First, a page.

Japan Geoscience Union Meeting 2019

Presentation information

[J] Oral

M (Multidisciplinary and Interdisciplinary) » M-IS Intersection

[M-IS11] Aqua planetology

Mon. May 27, 2019 3:30 PM - 5:00 PM A02 (TOKYO BAY MAKUHARI HALL)

convener:Yasuhito Sekine(Earth-Life Science Insitute, Tokyo Institute of Technology), Tomohiro Usui(Earth-Life Science Institute, Tokyo Institute of Technology), Keisuke Fukushi(Institute of Nature & Environmental Technology, Kanazawa University), Takazo Shibuya(Japan Agency for Marine-Earth Science and Technology), Chairperson:Yasuhito Sekine(Dept. Earth & Planetary Sci., University of Tokyo), Keisuke Fukushi, Tomohiro Usui

3:45 PM - 4:00 PM

[MIS11-08] A study on Martian water environment based on the μ-XRF-XANES analysis for the secondary minerals formed in a nakhlite meteorite (Y 000593) vein

*Keika Suzuki1, Hiroki Suga1, Akira Yamaguchi2, Tomohiro Usui3, Oki Sekizawa4, Kiyofumi Nitta4, Yoshio Takahashi1 (1.University of Tokyo, 2.National Institute of Polar Research, 3.JAXA, ISAS, 4.JASRI/SPring-8)

Keywords:Mars, Martian meteorite, Synchrotron radiation X-ray analysis

Martian meteorite nakhlite has attracted attention because it has various secondary mineral assemblages (such as iddingsite) formed by water-rock reaction on the Mars. The iddingsite holds physicochemical information of water when it formed on Mars. However, the formation processes of the minerals are not clear because both carbonates (precipitate under reductive alkaline conditions) and sulfates (precipitate under oxidative acidic conditions) that cannot coexist under an equilibrium condition were found. Among these minerals, sulfate minerals are considered as a terrestrial contamination in several researches in contrast to carbonate minerals accompanied with various secondary minerals such as saponite and serpentine. Here, we examined trace element distribution within the carbonate phases in Y 000593 by FE-SEM-EDS/FE-EPMA and synchrotron-based μ-XRF-XANES in order to determine the transition history of the Eh-pH conditions during the carbonate formation, which reconcile the coexistence of carbonate and sulfate phases in the iddingsite. The detailed understanding of environment (e.g., fluid chemistry) allows us to give a new constraint on the physicochemical evolution of the water that altered the nakhlite body during the last ~6.5 million years.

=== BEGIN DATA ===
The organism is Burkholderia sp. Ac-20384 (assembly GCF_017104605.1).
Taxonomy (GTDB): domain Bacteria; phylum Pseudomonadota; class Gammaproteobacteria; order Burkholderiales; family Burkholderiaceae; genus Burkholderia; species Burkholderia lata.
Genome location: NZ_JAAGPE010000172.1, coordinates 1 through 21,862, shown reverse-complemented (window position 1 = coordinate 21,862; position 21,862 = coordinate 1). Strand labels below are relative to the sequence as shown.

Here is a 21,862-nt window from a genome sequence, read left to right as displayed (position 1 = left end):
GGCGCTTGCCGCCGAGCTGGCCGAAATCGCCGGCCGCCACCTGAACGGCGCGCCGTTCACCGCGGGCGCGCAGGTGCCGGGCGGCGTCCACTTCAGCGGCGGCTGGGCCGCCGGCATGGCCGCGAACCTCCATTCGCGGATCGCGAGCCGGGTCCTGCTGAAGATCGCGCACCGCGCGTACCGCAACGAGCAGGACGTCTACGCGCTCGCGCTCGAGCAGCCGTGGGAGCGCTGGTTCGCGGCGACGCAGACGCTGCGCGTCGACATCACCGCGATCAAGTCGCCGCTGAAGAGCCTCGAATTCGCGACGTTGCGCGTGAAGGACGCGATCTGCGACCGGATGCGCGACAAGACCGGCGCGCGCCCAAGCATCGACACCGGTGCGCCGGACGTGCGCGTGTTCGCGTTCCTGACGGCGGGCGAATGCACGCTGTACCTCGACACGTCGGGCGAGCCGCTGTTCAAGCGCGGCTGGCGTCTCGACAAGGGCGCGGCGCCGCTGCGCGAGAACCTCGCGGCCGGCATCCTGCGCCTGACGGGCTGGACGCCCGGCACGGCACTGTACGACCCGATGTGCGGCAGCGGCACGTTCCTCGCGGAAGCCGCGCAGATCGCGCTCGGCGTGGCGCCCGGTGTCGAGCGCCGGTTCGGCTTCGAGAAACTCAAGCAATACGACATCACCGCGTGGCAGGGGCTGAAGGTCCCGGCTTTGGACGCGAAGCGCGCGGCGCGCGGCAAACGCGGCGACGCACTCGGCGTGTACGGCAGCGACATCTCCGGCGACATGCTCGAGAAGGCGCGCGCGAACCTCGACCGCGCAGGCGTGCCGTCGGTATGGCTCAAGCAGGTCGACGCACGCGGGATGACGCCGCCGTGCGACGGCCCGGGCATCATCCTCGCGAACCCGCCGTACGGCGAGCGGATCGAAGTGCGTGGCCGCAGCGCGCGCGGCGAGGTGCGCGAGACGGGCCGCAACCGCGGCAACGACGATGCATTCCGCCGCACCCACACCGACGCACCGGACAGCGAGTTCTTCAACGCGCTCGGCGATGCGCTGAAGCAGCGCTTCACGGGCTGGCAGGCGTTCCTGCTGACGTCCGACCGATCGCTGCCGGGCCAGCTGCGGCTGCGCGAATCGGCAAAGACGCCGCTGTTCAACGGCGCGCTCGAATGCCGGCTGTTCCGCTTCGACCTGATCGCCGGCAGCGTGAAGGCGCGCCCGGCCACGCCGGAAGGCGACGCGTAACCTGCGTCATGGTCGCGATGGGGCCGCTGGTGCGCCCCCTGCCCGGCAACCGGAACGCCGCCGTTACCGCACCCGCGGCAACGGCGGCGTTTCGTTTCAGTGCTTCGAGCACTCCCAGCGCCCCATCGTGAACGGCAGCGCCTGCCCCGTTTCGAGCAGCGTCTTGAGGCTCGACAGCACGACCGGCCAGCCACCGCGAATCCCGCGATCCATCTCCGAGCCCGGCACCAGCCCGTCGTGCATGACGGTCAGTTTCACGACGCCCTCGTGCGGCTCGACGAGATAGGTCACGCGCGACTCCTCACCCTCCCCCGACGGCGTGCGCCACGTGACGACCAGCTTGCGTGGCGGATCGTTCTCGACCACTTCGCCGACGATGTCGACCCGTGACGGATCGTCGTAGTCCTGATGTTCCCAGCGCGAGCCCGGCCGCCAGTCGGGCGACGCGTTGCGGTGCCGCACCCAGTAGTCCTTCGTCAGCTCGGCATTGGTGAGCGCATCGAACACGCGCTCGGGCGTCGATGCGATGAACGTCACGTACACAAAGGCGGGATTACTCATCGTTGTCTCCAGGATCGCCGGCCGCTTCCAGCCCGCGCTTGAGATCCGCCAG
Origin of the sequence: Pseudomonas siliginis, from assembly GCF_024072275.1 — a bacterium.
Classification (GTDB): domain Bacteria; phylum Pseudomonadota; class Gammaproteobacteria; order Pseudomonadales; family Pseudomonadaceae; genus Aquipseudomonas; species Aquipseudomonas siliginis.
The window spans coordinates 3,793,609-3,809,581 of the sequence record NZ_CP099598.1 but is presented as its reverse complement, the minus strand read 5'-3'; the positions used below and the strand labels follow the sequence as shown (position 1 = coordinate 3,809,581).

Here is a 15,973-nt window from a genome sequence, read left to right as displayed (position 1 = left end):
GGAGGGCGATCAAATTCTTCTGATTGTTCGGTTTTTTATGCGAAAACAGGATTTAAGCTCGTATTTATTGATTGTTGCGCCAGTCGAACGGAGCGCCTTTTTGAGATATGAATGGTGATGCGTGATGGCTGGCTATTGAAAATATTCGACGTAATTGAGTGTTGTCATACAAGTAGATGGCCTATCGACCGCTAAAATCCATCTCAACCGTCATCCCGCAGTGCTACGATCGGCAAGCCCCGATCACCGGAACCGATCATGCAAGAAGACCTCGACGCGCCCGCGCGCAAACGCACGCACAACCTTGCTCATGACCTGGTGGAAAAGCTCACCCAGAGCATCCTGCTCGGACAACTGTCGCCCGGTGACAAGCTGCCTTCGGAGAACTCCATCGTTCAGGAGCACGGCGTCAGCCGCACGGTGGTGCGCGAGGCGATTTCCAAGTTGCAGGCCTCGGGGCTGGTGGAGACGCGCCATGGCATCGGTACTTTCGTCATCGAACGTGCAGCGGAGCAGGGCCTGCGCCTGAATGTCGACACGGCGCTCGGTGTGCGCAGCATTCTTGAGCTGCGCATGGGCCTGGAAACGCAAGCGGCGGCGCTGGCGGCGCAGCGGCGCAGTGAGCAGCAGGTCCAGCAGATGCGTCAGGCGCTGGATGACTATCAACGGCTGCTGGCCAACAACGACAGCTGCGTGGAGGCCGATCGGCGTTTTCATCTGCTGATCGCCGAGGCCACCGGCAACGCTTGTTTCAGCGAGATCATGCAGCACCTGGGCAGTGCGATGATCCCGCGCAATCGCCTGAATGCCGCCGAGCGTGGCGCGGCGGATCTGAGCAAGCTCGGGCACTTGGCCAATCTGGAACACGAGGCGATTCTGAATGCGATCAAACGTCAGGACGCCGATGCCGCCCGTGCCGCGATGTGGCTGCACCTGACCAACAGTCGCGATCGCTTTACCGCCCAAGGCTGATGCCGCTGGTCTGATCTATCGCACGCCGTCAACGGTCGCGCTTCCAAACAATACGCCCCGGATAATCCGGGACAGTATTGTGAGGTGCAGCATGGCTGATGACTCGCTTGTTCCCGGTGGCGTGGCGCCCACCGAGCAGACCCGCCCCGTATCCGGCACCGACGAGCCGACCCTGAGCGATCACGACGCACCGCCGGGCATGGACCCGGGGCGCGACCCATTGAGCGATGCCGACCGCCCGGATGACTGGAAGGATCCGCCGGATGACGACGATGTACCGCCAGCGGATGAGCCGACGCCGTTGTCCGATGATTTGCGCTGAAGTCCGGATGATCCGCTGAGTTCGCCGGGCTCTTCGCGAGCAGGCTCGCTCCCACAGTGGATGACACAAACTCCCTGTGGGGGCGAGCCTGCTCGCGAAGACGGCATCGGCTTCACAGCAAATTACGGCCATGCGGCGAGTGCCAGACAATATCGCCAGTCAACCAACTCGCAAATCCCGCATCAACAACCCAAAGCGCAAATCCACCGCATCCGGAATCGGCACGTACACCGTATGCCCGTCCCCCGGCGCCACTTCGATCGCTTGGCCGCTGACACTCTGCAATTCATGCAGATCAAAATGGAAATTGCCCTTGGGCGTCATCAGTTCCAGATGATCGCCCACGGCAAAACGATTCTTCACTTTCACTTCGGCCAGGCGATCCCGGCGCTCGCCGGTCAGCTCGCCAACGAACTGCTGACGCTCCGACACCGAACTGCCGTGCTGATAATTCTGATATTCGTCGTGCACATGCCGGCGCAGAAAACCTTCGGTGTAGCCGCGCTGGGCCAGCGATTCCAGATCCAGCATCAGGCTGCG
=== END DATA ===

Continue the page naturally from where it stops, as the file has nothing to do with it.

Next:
The polished thin section (PTS: #58-1 in NIPR) of Y 000593 was used for this study. First, the identification of secondary mineral phases in the iddingsite were conducted by FE-SEM-EDS and FE-EPMA at the University of Tokyo. After that, we investigated distribution of trace elements by μ-XRF-XANES at BL37XU of SPring-8, and BL-4A/15A of KEK-PF. Subsequently, we tried to constrain the iddingsite formation environment (such as Eh-pH conditions) from the proportion of secondary minerals.

Carbonates (FeCO3, MnCO3, CaCO3), iron oxides (FeOOH), clay minerals (Fe-rich saponite), and Si-rich vein were identified in the iddingsite from the outside to the center of vein by FE-SEM-EDS and FE-EPMA analysis. In particular, carbonate aggregates were mainly composed of (Mn,Fe)CO3 and (Ca,Fe)CO3. This result suggested that the iddingsite was altered by CO2-rich reductive alkaline fluid (Eh≦0.2: pH=9.0~11) [Brookins, 1998]. The difference between distributions of Mn and Ca suggests that fluid with different Eh-pH conditions flowed several times or water condition was changed during carbonate formation because (Mn,Fe)CO3 and (Ca,Fe)CO3 cannot overlap in the Eh-pH diagrams ((Mn,Fe)CO3 precipitate at Eh=-0.4~-0.0: pH=9.0~9.5; (Ca,Fe)CO3 precipitate at Eh=-0.3~-0.1: pH=6.5~9.0). The μ-XANES analysis revealed that Cr(III) coexisted in (Mn,Fe)CO3, since Cr cannot be enriched in MnO2 in general. It is presumed that Mn precipitated originally as MnOOH, which was transformed into MnCO3 in the presence of alkaline fluid. In (Ca,Fe)CO3, 20% of Fe was present as FeOOH. It was implied that FeOOH is precursor of the FeCO3. In addition, we detected S(VI) in the iddingsite, of which chemical species are the clay mineral adsorbent (Fe-rich saponite), Mn2+(Mn3+)O4, and MnCO3 by XANES fitting. This results suggested that sulfate-bearing alkaline fluid flowed in the final stage of the iddingsite formation. Besides, its concentration decrease from the mesostasis phase. Therefore, S(VI) in the clay minerals portion related to the FeS in the mesostasis, and apart of FeS might flowed out as alkaline fluid.

From this study, we conclude that the carbonates in iddingsite formed by reductive alkaline fluid (Eh≦0.2: pH=9.0-11), opposite to sulfate formation. However, it is still not clear whether these carbonate minerals were locally formed or widespread in the nakhlite from the spatial distribution point of view. Therefore, we are trying to observe the 3D structure/elemental distribution of the iddingsite by XAFS-CT method in order to clarify the fluid path related to the formation process of the carbonate minerals.